How to Switch Your Cat’s Food to Dry or Wet

Dogs will eat what you feed them and thank you for your efforts. Cat’s will turn up their noses and give you a clip round the ear for your failings. Obviously, there are exceptions. If you have a cat that will lick the bowl regardless of its contents and give you a purr for dessert, then count yourself lucky. And count your cat an extremely rare little feline. Cats are picky in just about everything, and won’t hesitate in letting you know all about their displeasure in long, excruciating detail. Which can make the task of switching their tried-and-tested regular cat food to something new all the more painful. If you’ve decided to make the change from dry food to wet (or vice versa), you’ve set yourself a big challenge… but not an insurmountable one. Prepare to take on your cat and their appetite with these top tips.

Take It Slow

When it comes to winning cat’s around to, well, just about anything, slow and steady wins the race. Cats, unlike dogs, people, and just about anything else with a pulse and an ounce of common sense, would happily starve them into an early grave if it means they ‘win’ the battle – and yes, by changing their food without their prior written approval, you’ve unwittingly entered into exactly that. If you want your cat to accept a different type of food, make the change from their usual kind in slow, incremental steps. If they’ve been eating kibble for the past 5 years without issue, you’ll need to bring them around to the idea of wet food almost without them realizing it. Similarly, if you’re introducing them to kibble for the first time, stealth tactics are going to be needed. Start by mixing a tiny amount of the new food into their old food, gradually increasing the proportion of new to old each day. Take a week (or even more, if your cat is a particularly fussy eater) to make the full transition, using the following helpful schedule from Petsmart as your guide.

  • Day 1: 75% old food, 25% new food
  • Day 2: 70% old food, 30% new food
  • Day 3: 60% old food, 40% new food
  • Day 4: 50% old food, 50% new food
  • Day 5: 40% old food, 60% new food
  • Day 6: 25% old food, 75% new food
  • Day 7: 100% new food

Mix Things Up

You might want your cat to eat an all-dry or all-wet diet, but your cat may have different ideas. Sometimes, the best result you can hope for is a compromise. If you’ve tried and failed to get your cat onboard their new diet plan, try adopting a more mixed approach. If your cat’s a sucker for kibble, then indulge them – but add a dollop of wet food on top so they get the best of both worlds. Providing at least half of the bowl is made up of their preferred tucker, they’ll likely tolerate a few additions without kicking up too much of a stink.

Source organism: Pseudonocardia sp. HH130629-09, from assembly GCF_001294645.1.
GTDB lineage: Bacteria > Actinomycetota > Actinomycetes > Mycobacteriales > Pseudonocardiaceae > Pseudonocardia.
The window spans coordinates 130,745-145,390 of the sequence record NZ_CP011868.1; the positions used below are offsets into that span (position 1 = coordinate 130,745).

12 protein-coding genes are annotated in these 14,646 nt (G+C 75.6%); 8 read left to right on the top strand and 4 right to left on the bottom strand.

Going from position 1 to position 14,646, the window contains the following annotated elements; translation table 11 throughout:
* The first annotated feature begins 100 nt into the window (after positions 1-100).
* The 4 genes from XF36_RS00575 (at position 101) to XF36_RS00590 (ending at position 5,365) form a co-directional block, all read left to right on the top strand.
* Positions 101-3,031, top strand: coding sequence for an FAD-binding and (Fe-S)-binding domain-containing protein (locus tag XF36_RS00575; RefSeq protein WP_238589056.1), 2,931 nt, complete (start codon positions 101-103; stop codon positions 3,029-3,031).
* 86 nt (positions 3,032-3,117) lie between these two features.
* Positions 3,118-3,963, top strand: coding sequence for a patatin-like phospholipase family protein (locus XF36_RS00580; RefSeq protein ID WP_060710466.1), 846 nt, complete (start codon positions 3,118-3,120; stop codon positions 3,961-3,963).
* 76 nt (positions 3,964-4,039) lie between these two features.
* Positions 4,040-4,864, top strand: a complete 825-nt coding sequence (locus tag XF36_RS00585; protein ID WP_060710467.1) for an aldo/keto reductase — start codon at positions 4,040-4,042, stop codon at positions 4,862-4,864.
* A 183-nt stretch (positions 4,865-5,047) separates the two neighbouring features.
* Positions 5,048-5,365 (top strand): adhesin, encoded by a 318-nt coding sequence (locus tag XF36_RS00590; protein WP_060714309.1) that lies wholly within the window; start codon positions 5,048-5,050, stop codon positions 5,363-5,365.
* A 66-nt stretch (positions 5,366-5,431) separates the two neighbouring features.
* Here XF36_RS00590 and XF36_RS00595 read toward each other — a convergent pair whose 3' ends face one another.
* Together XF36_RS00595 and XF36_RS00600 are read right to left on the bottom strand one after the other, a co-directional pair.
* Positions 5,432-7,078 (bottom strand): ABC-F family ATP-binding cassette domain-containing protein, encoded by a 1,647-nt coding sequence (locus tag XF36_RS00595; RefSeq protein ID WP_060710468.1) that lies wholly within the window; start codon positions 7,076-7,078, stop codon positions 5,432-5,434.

Change Their Bowl

As basic as it sounds, the type and size of a bowl can have a big impact on how much of its contents makes its way into your kitty’s tummy. As Catster reports, some cats like a deep-sided bowl; others prefer a flat plate. Some like a metal container, while others have a preference for plastic. If your cat’s backing away from the food tray at mealtimes, experiment with different containers until you find their favorite. Likewise, the temperature of their food can have a big impact on how much your cat looks forward to mealtimes. Some will gobble their food down without giving a hoot about how hot or cold it is; others prefer their food to be at body temperature. If you’re making a change in the type of food you’re feeding them, thinking outside the box and considering things like temperature and bowls can make a big difference to how well they take to the change.

Make Things Interesting

If you’re hoping to graduate your cat from wet food to dry, there’s a way of getting them involved in the change that’s almost guaranteed to work… add some toys. “There are a lot of fun food toys and dispensers that make it interesting,” Dr. Angie Kraus from I and love and you tells Catster. “They can roll a ball around, and it can dispense food or it will look like grass, and they have to bat it around to get it out of the grass.” Once they’ve started to see kibble as a treat and something ‘fun’, you can bet your life they won’t pass up the chance to gobble it down.

Tempt Their Appetite

If you’re desperate to get your cat as interested in their new diet as you are, there are a few things you can add to their bowl to make their dinner more interesting. Preventivevet.com has some great suggestions, including:

  • Add a little of the juice from a can of tuna or anchovies to their food – the smell will rouse the appetite of even the pickiest eater.
  • Pour some warm, low-sodium chicken broth into their food (although make sure it doesn’t contain any bothersome onions, onion powder, chives, or garlic, all of which are known to be as friendly to cat’s as next-door’s rottweiler is).
  • Warm the food very slightly in the microwave, or add a little warm water before serving.
  • Sprinkle a little grated parmesan cheese on top of the food. The flavor and smell will set their taste buds singing, while the high content of taurine will do their health the world of good.
  • Sprinkle a teaspoon of nutritional yeast powder (not to be confused with brewer’s yeast) onto their food: as well as being a great way of stimulating their appetite, it’ll also give them a hefty dose of vitamin B.
  • Add a little Purina FortiFlora probiotic to their food. The probiotic content will do wonders for their gut health, while the taste and aroma will convince them that they’re tucking into the most delectable dish in the world.



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